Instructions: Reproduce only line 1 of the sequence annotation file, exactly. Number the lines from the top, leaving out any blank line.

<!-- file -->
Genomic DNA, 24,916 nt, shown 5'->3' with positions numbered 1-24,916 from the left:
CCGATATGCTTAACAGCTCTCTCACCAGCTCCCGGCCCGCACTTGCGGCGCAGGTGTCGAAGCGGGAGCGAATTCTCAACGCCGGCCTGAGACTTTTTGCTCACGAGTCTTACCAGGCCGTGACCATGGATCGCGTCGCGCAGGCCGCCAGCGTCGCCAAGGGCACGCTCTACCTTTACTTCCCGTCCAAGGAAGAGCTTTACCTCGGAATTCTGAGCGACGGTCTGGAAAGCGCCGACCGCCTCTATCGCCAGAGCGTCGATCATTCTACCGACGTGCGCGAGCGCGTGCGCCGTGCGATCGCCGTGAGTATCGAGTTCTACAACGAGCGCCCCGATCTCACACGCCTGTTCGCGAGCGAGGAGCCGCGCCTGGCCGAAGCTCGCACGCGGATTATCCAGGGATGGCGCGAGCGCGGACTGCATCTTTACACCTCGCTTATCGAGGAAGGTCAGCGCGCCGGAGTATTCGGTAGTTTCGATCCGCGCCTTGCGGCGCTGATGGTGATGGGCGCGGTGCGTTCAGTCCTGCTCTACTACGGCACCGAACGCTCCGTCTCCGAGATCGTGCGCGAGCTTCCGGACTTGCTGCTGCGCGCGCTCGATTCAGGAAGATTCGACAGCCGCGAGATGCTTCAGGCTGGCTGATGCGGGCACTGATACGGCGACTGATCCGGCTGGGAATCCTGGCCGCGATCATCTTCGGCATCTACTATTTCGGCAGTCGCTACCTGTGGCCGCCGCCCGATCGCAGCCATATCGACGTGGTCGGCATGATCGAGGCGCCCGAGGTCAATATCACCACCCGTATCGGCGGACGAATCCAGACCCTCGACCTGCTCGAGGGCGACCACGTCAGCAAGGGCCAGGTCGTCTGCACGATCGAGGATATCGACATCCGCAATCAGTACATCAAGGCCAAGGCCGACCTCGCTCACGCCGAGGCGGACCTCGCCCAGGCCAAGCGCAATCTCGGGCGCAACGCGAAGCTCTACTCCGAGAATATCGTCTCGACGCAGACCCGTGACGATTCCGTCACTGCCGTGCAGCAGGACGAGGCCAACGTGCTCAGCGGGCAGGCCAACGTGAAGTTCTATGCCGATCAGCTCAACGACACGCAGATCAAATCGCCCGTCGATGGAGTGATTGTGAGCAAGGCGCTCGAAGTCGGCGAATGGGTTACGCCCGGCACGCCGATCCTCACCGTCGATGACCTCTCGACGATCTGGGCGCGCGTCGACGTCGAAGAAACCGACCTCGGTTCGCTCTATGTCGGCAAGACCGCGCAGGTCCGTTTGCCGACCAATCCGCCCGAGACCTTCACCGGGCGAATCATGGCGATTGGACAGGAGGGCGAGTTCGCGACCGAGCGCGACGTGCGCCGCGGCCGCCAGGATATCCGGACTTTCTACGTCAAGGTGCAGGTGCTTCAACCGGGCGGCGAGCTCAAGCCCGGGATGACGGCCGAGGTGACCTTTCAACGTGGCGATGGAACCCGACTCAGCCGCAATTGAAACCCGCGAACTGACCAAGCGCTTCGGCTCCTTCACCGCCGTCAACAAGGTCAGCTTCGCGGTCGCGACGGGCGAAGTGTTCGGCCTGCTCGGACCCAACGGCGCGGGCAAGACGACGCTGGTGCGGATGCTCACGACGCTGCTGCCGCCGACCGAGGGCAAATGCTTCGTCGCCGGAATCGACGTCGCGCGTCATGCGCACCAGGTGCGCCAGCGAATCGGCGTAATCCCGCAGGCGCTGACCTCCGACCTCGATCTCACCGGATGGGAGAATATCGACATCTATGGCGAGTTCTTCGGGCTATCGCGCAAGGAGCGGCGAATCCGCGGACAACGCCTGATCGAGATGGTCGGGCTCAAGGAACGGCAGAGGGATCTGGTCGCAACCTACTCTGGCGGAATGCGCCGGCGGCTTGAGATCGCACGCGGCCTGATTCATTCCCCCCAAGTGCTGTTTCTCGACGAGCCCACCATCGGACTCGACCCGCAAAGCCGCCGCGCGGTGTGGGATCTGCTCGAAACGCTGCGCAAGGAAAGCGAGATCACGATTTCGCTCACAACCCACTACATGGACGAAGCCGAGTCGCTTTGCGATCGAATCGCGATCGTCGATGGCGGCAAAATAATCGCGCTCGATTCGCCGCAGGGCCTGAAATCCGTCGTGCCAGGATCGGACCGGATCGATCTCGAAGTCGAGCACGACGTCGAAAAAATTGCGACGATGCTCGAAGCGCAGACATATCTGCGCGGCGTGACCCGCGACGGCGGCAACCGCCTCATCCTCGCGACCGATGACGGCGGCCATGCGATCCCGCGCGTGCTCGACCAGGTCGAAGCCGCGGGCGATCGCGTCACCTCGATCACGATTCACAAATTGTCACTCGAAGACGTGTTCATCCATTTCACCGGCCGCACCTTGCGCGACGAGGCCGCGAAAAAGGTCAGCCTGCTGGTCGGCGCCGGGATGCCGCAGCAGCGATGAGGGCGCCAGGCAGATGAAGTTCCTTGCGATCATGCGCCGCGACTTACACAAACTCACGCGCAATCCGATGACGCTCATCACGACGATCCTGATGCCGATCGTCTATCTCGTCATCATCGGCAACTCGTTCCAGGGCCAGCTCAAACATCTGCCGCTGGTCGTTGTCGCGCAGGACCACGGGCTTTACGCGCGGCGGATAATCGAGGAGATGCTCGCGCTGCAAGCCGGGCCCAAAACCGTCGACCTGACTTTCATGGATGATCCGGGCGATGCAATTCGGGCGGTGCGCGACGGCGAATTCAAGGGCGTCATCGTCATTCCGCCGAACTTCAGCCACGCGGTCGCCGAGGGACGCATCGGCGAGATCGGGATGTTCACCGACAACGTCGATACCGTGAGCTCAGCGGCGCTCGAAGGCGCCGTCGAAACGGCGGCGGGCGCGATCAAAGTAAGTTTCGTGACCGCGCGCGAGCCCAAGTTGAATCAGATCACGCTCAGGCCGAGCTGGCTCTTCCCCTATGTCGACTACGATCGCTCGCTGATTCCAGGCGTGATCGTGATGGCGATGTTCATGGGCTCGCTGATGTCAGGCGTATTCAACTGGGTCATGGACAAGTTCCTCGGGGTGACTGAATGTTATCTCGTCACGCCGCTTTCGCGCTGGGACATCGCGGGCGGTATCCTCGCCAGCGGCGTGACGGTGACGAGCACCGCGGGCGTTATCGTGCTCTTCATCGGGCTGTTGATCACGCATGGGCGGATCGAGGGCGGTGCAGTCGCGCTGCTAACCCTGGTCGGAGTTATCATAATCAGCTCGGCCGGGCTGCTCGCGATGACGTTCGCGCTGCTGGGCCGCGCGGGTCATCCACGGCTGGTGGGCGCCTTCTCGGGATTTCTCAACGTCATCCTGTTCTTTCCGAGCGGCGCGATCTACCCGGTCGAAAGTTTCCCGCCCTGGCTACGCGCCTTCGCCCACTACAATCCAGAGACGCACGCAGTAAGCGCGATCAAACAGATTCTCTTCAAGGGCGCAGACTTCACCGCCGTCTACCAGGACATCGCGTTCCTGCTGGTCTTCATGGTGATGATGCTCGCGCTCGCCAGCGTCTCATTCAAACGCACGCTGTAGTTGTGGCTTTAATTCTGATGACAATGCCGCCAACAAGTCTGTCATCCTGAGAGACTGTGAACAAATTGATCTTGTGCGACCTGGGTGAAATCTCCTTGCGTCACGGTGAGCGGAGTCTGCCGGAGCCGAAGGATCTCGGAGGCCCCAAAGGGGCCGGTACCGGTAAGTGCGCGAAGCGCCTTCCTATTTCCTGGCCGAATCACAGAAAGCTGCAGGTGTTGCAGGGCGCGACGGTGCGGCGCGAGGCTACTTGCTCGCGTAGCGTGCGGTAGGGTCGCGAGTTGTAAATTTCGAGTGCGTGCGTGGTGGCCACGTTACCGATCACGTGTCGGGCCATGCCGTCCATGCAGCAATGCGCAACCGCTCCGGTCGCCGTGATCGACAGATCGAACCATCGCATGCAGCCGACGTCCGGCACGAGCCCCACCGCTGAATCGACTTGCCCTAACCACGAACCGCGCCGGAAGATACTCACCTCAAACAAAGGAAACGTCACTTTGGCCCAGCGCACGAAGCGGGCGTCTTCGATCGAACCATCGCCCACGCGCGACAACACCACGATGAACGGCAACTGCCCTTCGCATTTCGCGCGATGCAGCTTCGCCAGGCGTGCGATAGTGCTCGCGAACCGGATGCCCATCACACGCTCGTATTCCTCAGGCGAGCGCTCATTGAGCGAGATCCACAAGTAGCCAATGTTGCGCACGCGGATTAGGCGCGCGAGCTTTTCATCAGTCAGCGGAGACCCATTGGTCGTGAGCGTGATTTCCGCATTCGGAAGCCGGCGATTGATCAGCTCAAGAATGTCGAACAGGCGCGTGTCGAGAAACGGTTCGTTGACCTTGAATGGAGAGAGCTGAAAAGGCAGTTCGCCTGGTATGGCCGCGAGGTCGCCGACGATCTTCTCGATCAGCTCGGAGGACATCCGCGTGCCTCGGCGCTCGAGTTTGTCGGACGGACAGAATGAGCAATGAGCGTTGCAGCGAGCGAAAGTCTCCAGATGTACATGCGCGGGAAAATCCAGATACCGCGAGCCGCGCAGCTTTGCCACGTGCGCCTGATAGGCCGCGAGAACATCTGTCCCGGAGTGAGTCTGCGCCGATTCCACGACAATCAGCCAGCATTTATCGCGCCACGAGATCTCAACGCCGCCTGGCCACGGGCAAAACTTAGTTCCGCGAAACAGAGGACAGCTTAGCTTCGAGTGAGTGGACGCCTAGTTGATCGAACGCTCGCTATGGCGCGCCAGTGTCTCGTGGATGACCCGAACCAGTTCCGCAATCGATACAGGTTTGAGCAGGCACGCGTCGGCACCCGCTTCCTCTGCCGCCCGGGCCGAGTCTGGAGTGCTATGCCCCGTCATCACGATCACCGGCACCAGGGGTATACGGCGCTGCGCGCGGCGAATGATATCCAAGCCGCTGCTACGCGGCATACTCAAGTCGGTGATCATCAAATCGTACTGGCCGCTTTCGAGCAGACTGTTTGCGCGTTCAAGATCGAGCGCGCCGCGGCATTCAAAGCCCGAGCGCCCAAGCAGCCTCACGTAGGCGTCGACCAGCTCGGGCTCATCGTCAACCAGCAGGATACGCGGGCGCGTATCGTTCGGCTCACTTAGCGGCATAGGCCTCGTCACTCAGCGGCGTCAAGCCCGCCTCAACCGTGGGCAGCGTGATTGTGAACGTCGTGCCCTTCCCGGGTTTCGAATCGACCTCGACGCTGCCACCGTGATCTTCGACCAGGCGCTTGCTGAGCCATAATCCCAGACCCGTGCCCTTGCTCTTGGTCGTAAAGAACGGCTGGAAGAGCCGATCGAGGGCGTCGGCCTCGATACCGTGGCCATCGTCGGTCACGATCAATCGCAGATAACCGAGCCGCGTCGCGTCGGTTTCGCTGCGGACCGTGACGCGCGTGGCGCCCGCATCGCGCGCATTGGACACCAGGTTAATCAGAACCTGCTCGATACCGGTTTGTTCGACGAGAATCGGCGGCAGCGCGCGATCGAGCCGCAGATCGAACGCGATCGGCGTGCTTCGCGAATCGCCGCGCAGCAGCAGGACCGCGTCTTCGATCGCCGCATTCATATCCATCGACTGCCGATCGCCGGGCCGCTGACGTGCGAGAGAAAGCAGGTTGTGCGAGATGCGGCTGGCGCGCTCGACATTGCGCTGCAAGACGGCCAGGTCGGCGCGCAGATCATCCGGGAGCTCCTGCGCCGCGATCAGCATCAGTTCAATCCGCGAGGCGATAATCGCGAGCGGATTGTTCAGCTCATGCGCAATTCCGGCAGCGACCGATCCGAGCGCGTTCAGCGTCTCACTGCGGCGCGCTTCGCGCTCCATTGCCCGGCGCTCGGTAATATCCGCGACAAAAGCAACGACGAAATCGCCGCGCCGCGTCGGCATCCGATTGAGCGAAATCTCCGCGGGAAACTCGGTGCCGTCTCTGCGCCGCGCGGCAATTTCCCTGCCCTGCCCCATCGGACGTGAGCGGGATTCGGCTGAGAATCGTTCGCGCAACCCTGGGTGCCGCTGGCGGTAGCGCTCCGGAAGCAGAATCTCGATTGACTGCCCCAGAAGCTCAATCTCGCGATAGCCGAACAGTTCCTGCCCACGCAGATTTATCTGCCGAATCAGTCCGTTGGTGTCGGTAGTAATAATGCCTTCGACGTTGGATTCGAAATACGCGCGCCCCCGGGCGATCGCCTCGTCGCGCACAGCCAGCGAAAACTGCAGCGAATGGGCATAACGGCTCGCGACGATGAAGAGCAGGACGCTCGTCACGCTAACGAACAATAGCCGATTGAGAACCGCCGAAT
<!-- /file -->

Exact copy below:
Genomic DNA, 24,916 nt, shown 5'->3' with positions numbered 1-24,916 from the left: